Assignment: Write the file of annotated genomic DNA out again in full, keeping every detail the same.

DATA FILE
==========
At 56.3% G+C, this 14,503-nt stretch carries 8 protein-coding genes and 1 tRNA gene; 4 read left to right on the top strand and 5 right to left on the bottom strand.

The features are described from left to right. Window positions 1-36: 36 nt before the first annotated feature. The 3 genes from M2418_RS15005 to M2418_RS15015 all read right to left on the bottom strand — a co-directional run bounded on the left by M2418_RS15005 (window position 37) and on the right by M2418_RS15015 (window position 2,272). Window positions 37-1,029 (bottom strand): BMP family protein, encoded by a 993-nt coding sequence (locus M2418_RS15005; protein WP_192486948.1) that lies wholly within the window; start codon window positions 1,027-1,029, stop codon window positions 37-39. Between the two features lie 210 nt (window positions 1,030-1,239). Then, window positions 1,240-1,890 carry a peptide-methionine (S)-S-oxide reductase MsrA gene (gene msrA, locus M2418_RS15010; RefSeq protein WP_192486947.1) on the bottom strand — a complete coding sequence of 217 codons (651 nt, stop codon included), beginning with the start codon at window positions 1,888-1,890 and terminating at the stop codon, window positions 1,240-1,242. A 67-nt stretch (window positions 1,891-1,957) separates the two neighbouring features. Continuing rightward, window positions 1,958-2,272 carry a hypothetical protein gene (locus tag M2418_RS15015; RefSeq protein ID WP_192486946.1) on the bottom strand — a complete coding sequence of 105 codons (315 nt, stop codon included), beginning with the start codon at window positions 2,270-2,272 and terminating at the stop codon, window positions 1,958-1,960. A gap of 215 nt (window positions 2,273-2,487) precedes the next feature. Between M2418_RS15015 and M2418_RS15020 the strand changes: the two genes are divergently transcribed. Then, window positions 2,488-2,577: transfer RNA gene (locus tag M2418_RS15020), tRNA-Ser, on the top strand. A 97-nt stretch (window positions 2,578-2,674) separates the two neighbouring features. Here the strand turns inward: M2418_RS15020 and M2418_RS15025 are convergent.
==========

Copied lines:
At 56.3% G+C, this 14,503-nt stretch carries 8 protein-coding genes and 1 tRNA gene; 4 read left to right on the top strand and 5 right to left on the bottom strand.

The features are described from left to right. Window positions 1-36: 36 nt before the first annotated feature. The 3 genes from M2418_RS15005 to M2418_RS15015 all read right to left on the bottom strand — a co-directional run bounded on the left by M2418_RS15005 (window position 37) and on the right by M2418_RS15015 (window position 2,272). Window positions 37-1,029 (bottom strand): BMP family protein, encoded by a 993-nt coding sequence (locus M2418_RS15005; protein WP_192486948.1) that lies wholly within the window; start codon window positions 1,027-1,029, stop codon window positions 37-39. Between the two features lie 210 nt (window positions 1,030-1,239). Then, window positions 1,240-1,890 carry a peptide-methionine (S)-S-oxide reductase MsrA gene (gene msrA, locus M2418_RS15010; RefSeq protein WP_192486947.1) on the bottom strand — a complete coding sequence of 217 codons (651 nt, stop codon included), beginning with the start codon at window positions 1,888-1,890 and terminating at the stop codon, window positions 1,240-1,242. A 67-nt stretch (window positions 1,891-1,957) separates the two neighbouring features. Continuing rightward, window positions 1,958-2,272 carry a hypothetical protein gene (locus tag M2418_RS15015; RefSeq protein ID WP_192486946.1) on the bottom strand — a complete coding sequence of 105 codons (315 nt, stop codon included), beginning with the start codon at window positions 2,270-2,272 and terminating at the stop codon, window positions 1,958-1,960. A gap of 215 nt (window positions 2,273-2,487) precedes the next feature. Between M2418_RS15015 and M2418_RS15020 the strand changes: the two genes are divergently transcribed. Then, window positions 2,488-2,577: transfer RNA gene (locus tag M2418_RS15020), tRNA-Ser, on the top strand. A 97-nt stretch (window positions 2,578-2,674) separates the two neighbouring features. Here the strand turns inward: M2418_RS15020 and M2418_RS15025 are convergent.